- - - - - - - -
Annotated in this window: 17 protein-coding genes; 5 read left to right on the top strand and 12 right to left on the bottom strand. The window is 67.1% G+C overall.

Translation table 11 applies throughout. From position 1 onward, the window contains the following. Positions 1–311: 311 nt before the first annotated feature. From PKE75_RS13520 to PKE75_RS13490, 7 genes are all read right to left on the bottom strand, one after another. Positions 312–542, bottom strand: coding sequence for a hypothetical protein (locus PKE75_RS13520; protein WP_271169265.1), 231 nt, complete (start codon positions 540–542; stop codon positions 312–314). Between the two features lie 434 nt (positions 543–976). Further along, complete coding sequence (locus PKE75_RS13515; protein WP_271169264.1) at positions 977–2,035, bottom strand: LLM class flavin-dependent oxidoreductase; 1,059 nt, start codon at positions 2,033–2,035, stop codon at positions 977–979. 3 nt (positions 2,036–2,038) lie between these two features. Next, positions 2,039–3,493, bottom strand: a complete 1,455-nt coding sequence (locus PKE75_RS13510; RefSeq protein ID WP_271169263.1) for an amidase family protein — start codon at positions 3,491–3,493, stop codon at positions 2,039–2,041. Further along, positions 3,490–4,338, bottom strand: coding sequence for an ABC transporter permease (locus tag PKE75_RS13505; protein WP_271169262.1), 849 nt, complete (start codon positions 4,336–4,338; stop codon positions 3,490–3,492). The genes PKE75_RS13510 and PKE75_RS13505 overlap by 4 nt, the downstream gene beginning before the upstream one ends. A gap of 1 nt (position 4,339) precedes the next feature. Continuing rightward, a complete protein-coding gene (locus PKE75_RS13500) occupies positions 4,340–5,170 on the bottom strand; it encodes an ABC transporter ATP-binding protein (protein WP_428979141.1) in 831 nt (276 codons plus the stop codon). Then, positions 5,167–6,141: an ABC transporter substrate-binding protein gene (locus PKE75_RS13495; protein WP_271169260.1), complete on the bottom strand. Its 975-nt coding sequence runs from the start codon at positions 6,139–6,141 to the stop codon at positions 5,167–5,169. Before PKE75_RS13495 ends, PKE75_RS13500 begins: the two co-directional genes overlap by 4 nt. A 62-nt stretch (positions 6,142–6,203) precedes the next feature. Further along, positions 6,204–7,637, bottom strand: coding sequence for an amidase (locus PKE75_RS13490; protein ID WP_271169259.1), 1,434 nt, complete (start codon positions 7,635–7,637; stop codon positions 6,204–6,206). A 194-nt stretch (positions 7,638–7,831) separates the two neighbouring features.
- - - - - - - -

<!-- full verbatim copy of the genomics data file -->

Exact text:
Annotated in this window: 17 protein-coding genes; 5 read left to right on the top strand and 12 right to left on the bottom strand. The window is 67.1% G+C overall.

Translation table 11 applies throughout. From position 1 onward, the window contains the following. Positions 1–311: 311 nt before the first annotated feature. From PKE75_RS13520 to PKE75_RS13490, 7 genes are all read right to left on the bottom strand, one after another. Positions 312–542, bottom strand: coding sequence for a hypothetical protein (locus PKE75_RS13520; protein WP_271169265.1), 231 nt, complete (start codon positions 540–542; stop codon positions 312–314). Between the two features lie 434 nt (positions 543–976). Further along, complete coding sequence (locus PKE75_RS13515; protein WP_271169264.1) at positions 977–2,035, bottom strand: LLM class flavin-dependent oxidoreductase; 1,059 nt, start codon at positions 2,033–2,035, stop codon at positions 977–979. 3 nt (positions 2,036–2,038) lie between these two features. Next, positions 2,039–3,493, bottom strand: a complete 1,455-nt coding sequence (locus PKE75_RS13510; RefSeq protein ID WP_271169263.1) for an amidase family protein — start codon at positions 3,491–3,493, stop codon at positions 2,039–2,041. Further along, positions 3,490–4,338, bottom strand: coding sequence for an ABC transporter permease (locus tag PKE75_RS13505; protein WP_271169262.1), 849 nt, complete (start codon positions 4,336–4,338; stop codon positions 3,490–3,492). The genes PKE75_RS13510 and PKE75_RS13505 overlap by 4 nt, the downstream gene beginning before the upstream one ends. A gap of 1 nt (position 4,339) precedes the next feature. Continuing rightward, a complete protein-coding gene (locus PKE75_RS13500) occupies positions 4,340–5,170 on the bottom strand; it encodes an ABC transporter ATP-binding protein (protein WP_428979141.1) in 831 nt (276 codons plus the stop codon). Then, positions 5,167–6,141: an ABC transporter substrate-binding protein gene (locus PKE75_RS13495; protein WP_271169260.1), complete on the bottom strand. Its 975-nt coding sequence runs from the start codon at positions 6,139–6,141 to the stop codon at positions 5,167–5,169. Before PKE75_RS13495 ends, PKE75_RS13500 begins: the two co-directional genes overlap by 4 nt. A 62-nt stretch (positions 6,142–6,203) precedes the next feature. Further along, positions 6,204–7,637, bottom strand: coding sequence for an amidase (locus PKE75_RS13490; protein ID WP_271169259.1), 1,434 nt, complete (start codon positions 7,635–7,637; stop codon positions 6,204–6,206). A 194-nt stretch (positions 7,638–7,831) separates the two neighbouring features.